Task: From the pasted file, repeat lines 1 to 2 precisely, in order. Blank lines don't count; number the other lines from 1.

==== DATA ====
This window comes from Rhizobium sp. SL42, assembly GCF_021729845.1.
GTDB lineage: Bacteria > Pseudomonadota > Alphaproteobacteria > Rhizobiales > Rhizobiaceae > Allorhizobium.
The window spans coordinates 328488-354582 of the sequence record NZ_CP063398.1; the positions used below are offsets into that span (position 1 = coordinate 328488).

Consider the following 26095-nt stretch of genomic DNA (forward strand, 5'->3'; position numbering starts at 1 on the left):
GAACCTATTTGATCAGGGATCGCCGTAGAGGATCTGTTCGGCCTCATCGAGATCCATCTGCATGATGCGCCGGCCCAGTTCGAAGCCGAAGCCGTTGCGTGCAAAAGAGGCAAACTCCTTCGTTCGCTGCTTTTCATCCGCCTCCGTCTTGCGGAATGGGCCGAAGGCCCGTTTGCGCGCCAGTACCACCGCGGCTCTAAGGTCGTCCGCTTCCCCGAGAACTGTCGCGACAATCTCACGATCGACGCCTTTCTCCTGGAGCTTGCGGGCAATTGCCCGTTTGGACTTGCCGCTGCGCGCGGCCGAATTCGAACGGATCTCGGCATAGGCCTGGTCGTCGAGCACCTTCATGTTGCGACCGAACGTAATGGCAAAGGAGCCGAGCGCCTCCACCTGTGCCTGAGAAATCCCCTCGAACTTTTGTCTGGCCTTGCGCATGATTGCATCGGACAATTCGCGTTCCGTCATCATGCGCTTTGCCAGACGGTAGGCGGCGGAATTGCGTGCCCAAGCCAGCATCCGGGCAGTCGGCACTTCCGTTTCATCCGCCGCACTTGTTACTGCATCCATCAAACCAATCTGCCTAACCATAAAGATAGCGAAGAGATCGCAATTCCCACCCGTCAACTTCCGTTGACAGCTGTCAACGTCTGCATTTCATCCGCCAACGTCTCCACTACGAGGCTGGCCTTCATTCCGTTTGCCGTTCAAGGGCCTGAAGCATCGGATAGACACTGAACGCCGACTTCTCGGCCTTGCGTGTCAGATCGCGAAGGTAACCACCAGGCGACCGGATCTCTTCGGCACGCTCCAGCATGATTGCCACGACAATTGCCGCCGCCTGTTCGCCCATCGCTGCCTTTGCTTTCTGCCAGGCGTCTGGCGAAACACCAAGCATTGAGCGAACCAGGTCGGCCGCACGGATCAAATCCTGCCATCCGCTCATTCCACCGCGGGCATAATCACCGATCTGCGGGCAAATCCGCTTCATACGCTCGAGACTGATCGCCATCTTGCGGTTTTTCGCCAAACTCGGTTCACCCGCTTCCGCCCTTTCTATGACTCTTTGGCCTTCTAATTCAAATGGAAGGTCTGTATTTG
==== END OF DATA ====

This window comes from Rhizobium sp. SL42, assembly GCF_021729845.1.
GTDB lineage: Bacteria > Pseudomonadota > Alphaproteobacteria > Rhizobiales > Rhizobiaceae > Allorhizobium.